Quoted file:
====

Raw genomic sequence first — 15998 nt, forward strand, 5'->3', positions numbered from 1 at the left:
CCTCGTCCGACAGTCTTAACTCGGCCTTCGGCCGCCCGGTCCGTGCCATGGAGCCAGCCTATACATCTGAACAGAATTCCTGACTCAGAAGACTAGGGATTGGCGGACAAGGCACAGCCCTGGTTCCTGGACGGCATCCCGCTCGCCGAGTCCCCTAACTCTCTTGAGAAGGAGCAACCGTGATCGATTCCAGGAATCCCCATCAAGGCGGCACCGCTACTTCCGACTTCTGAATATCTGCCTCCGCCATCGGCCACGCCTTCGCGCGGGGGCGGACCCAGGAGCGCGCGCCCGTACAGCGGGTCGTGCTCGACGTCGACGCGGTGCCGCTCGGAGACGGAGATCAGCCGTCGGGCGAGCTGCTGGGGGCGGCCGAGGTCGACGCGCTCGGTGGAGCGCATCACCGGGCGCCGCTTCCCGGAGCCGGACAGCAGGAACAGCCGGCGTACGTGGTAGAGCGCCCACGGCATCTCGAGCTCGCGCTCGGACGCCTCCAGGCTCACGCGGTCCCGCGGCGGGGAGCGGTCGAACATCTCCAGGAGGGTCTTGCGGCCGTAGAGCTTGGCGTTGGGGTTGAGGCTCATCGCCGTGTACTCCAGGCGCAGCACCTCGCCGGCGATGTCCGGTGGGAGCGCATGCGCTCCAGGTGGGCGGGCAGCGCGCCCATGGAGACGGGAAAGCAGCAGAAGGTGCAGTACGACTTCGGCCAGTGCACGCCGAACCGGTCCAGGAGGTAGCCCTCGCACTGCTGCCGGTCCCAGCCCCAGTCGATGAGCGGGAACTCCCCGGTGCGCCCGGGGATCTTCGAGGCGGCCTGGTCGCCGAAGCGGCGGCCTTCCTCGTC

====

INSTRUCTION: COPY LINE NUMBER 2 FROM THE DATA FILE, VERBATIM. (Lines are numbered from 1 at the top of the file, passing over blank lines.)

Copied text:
CCTCGTCCGACAGTCTTAACTCGGCCTTCGGCCGCCCGGTCCGTGCCATGGAGCCAGCCTATACATCTGAACAGAATTCCTGACTCAGAAGACTAGGGATTGGCGGACAAGGCACAGCCCTGGTTCCTGGACGGCATCCCGCTCGCCGAGTCCCCTAACTCTCTTGAGAAGGAGCAACCGTGATCGATTCCAGGAATCCCCATCAAGGCGGCACCGCTACTTCCGACTTCTGAATATCTGCCTCCGCCATCGGCCACGCCTTCGCGCGGGGGCGGACCCAGGAGCGCGCGCCCGTACAGCGGGTCGTGCTCGACGTCGACGCGGTGCCGCTCGGAGACGGAGATCAGCCGTCGGGCGAGCTGCTGGGGGCGGCCGAGGTCGACGCGCTCGGTGGAGCGCATCACCGGGCGCCGCTTCCCGGAGCCGGACAGCAGGAACAGCCGGCGTACGTGGTAGAGCGCCCACGGCATCTCGAGCTCGCGCTCGGACGCCTCCAGGCTCACGCGGTCCCGCGGCGGGGAGCGGTCGAACATCTCCAGGAGGGTCTTGCGGCCGTAGAGCTTGGCGTTGGGGTTGAGGCTCATCGCCGTGTACTCCAGGCGCAGCACCTCGCCGGCGATGTCCGGTGGGAGCGCATGCGCTCCAGGTGGGCGGGCAGCGCGCCCATGGAGACGGGAAAGCAGCAGAAGGTGCAGTACGACTTCGGCCAGTGCACGCCGAACCGGTCCAGGAGGTAGCCCTCGCACTGCTGCCGGTCCCAGCCCCAGTCGATGAGCGGGAACTCCCCGGTGCGCCCGGGGATCTTCGAGGCGGCCTGGTCGCCGAAGCGGCGGCCTTCCTCGTC